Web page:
It was still rocky at times. Over the years, Reinberg sometimes had to step aside to make a living, occasionally working on other films. The timing was sometimes bad; she recalled having to go on the road with another project while 93Queen was dealing with distribution.

“This business, it doesn’t work like a business does. It makes no business sense whatsoever,” Reinberg said. “In film school, they never teach you about the business of the business. You’re hit with contracts and making all these deals. No one would do it the way we did it [on 93Queen], because you have to piece everything together, all these contracts have to mesh. It’s awful, but you don’t know until you’ve done it.”

 

Eiselt and Reinberg are actually glad 93Queen didn’t get into Sundance and not only because it all worked out in the end.

“I always say everyone has to not get into Sundance once,” Reinberg quipped, in a way that’s not really a quip. “Then you say that life goes on and your film will have a lovely life outside of Sundance. That has certainly been demonstrated by 93Queen.”

For them, it gave them three more months to tighten their edit, and allow it to premiere, in a better shape, at Hot Docs in April of this year.

“If we had gotten into Sundance, the film would not have been the film it was born to be,” Reinberg said. Between having Sundance’s seal of approval and being a great film, “I would much rather have this great film, that’s achieved what it’s achieved — where I can look at it and say [Eiselt] did everything [she] set out to do.”

But at the time the Sundance rejection smarted. In 2017, Eiselt and Reinberg took 93Queens, still in the works, to the competitive Hot Docs Forum, where projects from all over the world have to pitch themselves to a gallery of insiders. They won. They were riding high.

“We thought we were getting into Sundance,” Eiselt recalled. “We had direct lines to the programmers. We had screened parts of the film to them before. We were set. That’s what happens.” They expected they would do festivals in January, February and March. They even signed up with POV, to air the film as part of their Made in NY ad campaign, which touts certain NYC-made films on the subways and newspapers to sell the city as friendly towards film productions. The film was scheduled to air on PBS in mid-September.

And yet, as 2018 lurched on, they had no festivals. “We were not being successful,” Eiselt remembered.

Hot Docs was their premiere, but it was already April. What happened next happened very quickly. Eiselt and Reinberg decided they needed a theatrical run very soon, if not immediately. They could have four-walled it, paying around $25,000 to put it in theaters in NYC and/or L.A. for awards-qualifying one-week runs. They decided to do one better.

Abramorama is an indie distributor specializing in service deals with many acclaimed titles, including The Look of Silence, Laurie Anderson’s Heart of a Dog, Brett Morgen’s Jane and this summer’s theatrical reissue of the Beatles movie Yellow Submarine. In their service deals, Abramorama charges a flat fee and handles all the mechanics of distribution, including press, social media, websites, bookings and collections. They also don’t take a large percentage of the theatrical grosses, which can work out well for filmmakers if their films do well and expand across the nation.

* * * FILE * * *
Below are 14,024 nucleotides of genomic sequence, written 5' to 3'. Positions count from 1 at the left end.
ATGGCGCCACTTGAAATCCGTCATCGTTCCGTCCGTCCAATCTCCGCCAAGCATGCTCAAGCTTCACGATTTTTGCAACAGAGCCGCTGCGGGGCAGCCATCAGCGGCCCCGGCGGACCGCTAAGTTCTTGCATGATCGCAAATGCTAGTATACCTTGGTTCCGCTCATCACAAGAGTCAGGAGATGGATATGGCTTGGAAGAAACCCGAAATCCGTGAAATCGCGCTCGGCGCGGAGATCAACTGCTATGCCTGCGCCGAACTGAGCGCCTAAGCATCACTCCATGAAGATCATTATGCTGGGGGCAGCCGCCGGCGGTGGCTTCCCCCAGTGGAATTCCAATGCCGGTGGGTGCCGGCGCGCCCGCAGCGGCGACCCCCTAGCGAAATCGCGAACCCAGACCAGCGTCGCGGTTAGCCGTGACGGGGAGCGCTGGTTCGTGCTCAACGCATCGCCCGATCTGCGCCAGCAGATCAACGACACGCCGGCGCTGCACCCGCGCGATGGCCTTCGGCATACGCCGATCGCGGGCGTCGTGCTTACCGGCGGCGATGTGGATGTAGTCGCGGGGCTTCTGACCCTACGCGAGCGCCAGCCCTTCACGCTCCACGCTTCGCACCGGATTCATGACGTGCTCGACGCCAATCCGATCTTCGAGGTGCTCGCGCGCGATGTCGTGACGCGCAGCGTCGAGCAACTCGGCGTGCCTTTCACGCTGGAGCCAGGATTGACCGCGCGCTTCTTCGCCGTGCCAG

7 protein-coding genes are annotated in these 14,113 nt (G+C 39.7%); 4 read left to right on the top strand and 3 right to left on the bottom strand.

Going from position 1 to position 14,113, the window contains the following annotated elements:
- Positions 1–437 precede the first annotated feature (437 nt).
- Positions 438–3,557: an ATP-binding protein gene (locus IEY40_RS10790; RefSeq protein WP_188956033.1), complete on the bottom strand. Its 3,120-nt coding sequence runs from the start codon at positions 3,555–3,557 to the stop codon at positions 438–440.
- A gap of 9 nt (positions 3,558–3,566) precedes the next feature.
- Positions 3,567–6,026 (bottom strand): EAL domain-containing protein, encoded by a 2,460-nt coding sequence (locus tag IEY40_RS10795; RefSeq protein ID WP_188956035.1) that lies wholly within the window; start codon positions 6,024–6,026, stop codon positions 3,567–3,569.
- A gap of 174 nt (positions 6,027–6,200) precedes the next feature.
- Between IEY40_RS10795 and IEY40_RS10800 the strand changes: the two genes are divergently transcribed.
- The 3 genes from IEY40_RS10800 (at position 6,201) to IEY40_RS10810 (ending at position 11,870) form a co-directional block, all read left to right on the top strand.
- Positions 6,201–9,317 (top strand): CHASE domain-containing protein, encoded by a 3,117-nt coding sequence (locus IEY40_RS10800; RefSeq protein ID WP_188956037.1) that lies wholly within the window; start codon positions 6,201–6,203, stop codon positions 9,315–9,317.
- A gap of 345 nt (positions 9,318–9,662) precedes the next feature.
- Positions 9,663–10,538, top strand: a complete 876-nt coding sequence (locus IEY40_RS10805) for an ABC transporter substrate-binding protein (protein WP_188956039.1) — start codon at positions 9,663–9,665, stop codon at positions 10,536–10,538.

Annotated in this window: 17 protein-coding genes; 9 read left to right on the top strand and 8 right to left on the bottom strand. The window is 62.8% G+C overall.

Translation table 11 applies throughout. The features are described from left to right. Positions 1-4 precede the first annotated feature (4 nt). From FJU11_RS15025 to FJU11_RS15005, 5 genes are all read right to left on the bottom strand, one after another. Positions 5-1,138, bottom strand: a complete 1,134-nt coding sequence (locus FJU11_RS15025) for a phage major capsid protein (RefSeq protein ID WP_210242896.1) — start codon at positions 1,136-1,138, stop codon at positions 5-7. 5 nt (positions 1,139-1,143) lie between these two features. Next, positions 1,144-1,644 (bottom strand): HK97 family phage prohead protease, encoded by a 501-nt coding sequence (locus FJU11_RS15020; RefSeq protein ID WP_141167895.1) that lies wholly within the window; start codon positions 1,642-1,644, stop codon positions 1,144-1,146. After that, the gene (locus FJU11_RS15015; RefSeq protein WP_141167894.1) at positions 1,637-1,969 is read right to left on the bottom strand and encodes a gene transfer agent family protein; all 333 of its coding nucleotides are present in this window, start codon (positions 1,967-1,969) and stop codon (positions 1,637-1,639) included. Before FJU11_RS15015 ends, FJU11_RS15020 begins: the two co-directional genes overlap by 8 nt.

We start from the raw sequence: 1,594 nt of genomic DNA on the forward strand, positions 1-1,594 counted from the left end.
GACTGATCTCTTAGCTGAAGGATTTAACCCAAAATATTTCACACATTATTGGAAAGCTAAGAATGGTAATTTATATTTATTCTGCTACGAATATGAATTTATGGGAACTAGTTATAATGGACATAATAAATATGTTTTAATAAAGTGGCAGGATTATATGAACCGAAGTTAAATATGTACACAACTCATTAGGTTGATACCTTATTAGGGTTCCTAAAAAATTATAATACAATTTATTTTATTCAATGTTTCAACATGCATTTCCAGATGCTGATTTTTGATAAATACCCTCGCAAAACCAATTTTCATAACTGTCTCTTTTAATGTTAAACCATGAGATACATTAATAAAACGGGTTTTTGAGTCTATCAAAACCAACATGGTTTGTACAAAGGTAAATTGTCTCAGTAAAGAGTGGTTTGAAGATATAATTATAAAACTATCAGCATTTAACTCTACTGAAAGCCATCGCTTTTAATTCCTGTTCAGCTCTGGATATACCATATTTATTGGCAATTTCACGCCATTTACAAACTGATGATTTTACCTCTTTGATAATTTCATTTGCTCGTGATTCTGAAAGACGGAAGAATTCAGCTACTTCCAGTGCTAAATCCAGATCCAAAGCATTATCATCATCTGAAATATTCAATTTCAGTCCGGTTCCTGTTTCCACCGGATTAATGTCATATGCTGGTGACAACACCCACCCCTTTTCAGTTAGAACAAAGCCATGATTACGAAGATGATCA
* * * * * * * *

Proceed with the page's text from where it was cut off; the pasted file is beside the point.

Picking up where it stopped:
Eislet and Reinberg met with Abramorama in June. By July 25, their film was opening at the IFC Center in NYC. It kept expanding. Strong reviews helped, as did the fact that the buzz from the film’s Hot Docs premiere, only three months prior, was recent enough to have not significantly faded.

“Our really truncated window helped the buzz, because it was one thing after another,” Eiselt said. “It wasn’t a festival and then no one hears about it for a while. It just kept going. We always kept people on their toes.” To Eiselt, the success of the picture’s theatrical run “made up for the disappointment of the festival run.”

Eiselt says it was a “huge risk” to go with Abramorama, and even with its success she’s in huge debt. Reinberg says they’re in the process of recouping that money, even after the successful theatrical run. That means they have to think outside the box to find creative new revenue streams for the film’s post-theatrical life.

One angle Eiselt and Reinberg have explored is special showings, especially education and community screenings. 93Queens has already shown it to different enclaves, including in Brooklyn, or anyone else interested in the subject. Eiselt already plans to travel around the country a lot in the foreseeable future, charging institutions for her to attend in person.

“If you have a target audience, a special interest component, don’t underestimate that,” Eiselt says. “If you have a little niche, take it. People will go to community screenings and pay to see your film.”

That 93Queen just aired on POV doesn’t necessarily cut into its profits; it was a one-time screening, and it’s only available to stream on their site for two weeks. That also doesn’t preclude it from negotiating streaming sales later, both domestic and international. They already made a deal with Arte, the French TV station, that nets them more profits. They also note this: DVD and home video is not dead yet, as advertised. Many people, Eiselt and Reinberg have learned, still buy physical copies of movies, as do libraries.

The whirling dervish manner in which 93Queen has proved a documentary Cinderella story isn’t necessarily repeatable. And yet, throughout, Eiselt and Reinberg learned much about an unpredictable and often nonsensical industry, one that often times barely seems to hold together and one that is constantly in a state of flux. Their lessons are ones filmmakers sometimes have to learn on their own, though their story helps one learn what to expect, even if it’s simply the unexpected.

“We got really, really lucky,” Eiselt says. “We got really, really lucky. At the end of the day, we got an amazing co-production with PBS, we got funding from all the big players in the industry. So we’re a success in that regard. I don’t think there was any other way it could have happened.”